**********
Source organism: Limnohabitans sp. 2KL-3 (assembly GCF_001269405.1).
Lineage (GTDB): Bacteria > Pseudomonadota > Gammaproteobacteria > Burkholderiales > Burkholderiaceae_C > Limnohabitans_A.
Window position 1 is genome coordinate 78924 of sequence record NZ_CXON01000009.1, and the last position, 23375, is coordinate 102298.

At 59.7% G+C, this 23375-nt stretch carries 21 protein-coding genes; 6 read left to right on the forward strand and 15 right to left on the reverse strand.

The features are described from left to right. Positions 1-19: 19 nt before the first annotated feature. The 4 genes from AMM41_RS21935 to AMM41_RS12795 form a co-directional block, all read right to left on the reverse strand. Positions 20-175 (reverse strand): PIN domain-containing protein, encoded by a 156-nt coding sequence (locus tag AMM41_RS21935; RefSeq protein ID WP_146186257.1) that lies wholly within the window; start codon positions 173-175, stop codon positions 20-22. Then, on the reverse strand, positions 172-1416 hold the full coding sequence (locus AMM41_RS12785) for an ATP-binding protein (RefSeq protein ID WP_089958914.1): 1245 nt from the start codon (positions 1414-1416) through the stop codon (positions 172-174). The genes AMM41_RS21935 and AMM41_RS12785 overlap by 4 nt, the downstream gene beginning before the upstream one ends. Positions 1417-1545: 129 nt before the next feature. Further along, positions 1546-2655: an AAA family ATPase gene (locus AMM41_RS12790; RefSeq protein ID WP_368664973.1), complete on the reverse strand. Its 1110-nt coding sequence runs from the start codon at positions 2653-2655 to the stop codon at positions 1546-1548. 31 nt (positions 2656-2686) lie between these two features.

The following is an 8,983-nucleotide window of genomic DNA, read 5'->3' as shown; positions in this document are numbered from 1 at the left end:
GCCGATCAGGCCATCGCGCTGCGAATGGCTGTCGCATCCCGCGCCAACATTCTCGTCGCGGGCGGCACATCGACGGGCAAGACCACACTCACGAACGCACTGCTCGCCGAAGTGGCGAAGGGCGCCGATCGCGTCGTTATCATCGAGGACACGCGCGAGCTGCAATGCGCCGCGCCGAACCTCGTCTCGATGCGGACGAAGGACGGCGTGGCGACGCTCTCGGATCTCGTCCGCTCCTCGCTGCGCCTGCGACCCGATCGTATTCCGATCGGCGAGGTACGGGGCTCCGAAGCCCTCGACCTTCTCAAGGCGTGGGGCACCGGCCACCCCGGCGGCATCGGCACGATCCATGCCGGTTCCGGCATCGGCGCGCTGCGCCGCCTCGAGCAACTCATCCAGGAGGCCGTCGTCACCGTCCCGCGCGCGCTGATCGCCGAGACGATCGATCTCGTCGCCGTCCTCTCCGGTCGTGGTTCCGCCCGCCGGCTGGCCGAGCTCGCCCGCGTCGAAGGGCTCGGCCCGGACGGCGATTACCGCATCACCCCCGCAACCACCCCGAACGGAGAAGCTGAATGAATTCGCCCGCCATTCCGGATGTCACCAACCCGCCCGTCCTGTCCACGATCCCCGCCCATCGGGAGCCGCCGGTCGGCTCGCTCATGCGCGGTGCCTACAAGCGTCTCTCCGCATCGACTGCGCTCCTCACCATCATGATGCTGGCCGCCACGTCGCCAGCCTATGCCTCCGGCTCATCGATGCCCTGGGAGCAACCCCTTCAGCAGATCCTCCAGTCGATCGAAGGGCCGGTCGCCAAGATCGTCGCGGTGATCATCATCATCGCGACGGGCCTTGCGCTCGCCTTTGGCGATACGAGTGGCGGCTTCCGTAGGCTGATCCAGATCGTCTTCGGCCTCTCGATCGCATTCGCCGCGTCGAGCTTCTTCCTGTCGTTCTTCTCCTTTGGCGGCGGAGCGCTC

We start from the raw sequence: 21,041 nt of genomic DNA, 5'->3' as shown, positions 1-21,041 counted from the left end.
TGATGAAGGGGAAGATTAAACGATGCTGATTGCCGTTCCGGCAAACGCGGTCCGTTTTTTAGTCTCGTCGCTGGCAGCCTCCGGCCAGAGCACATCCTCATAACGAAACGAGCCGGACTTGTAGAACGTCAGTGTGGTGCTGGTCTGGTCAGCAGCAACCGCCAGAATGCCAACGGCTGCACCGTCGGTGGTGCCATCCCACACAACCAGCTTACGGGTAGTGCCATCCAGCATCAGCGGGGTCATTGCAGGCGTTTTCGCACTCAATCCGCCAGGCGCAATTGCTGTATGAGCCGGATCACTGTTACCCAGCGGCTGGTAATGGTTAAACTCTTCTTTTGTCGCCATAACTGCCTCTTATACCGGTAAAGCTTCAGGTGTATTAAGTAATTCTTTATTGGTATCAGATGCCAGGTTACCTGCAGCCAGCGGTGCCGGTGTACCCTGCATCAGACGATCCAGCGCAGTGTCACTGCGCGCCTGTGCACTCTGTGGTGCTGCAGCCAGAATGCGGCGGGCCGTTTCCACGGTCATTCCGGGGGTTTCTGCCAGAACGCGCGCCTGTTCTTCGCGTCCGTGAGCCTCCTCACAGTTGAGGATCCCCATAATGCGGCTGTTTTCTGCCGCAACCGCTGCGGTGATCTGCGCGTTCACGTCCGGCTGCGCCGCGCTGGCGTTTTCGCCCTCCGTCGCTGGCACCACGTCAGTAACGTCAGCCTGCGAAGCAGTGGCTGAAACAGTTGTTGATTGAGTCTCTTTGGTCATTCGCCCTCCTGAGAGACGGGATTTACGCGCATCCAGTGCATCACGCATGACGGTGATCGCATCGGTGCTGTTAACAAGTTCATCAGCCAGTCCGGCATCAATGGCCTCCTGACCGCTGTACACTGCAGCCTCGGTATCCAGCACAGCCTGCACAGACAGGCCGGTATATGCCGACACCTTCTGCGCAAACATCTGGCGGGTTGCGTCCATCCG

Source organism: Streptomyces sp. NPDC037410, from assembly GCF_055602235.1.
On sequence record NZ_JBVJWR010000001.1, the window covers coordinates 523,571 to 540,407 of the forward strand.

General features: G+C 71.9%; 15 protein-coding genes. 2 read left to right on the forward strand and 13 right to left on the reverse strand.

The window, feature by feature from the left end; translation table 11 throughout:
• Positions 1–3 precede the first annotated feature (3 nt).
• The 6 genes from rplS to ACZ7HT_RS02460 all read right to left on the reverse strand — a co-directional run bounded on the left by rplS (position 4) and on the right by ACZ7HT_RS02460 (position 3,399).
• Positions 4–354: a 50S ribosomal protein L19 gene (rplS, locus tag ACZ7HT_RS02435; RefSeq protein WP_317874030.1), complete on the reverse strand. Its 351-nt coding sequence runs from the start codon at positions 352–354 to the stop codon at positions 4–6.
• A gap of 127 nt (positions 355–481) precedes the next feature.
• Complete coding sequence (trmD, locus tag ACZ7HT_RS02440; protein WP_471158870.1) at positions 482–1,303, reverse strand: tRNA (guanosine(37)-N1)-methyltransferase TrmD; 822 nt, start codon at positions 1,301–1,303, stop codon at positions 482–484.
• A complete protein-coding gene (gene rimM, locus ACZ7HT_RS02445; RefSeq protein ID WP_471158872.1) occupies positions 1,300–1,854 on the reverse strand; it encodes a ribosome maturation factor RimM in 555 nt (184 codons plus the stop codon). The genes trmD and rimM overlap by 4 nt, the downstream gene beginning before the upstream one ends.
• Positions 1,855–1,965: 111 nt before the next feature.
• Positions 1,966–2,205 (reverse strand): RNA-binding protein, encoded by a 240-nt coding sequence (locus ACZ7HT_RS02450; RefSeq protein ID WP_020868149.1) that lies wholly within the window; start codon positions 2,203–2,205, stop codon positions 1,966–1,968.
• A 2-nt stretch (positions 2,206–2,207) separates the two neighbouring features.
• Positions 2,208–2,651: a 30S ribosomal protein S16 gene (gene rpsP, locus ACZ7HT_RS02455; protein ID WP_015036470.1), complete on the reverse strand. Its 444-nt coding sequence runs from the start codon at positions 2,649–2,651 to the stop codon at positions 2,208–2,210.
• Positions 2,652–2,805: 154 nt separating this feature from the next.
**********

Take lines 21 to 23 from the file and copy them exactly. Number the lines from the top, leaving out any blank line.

• Positions 1,966–2,205 (reverse strand): RNA-binding protein, encoded by a 240-nt coding sequence (locus ACZ7HT_RS02450; RefSeq protein ID WP_020868149.1) that lies wholly within the window; start codon positions 2,203–2,205, stop codon positions 1,966–1,968.
• A 2-nt stretch (positions 2,206–2,207) separates the two neighbouring features.
• Positions 2,208–2,651: a 30S ribosomal protein S16 gene (gene rpsP, locus ACZ7HT_RS02455; protein ID WP_015036470.1), complete on the reverse strand. Its 444-nt coding sequence runs from the start codon at positions 2,649–2,651 to the stop codon at positions 2,208–2,210.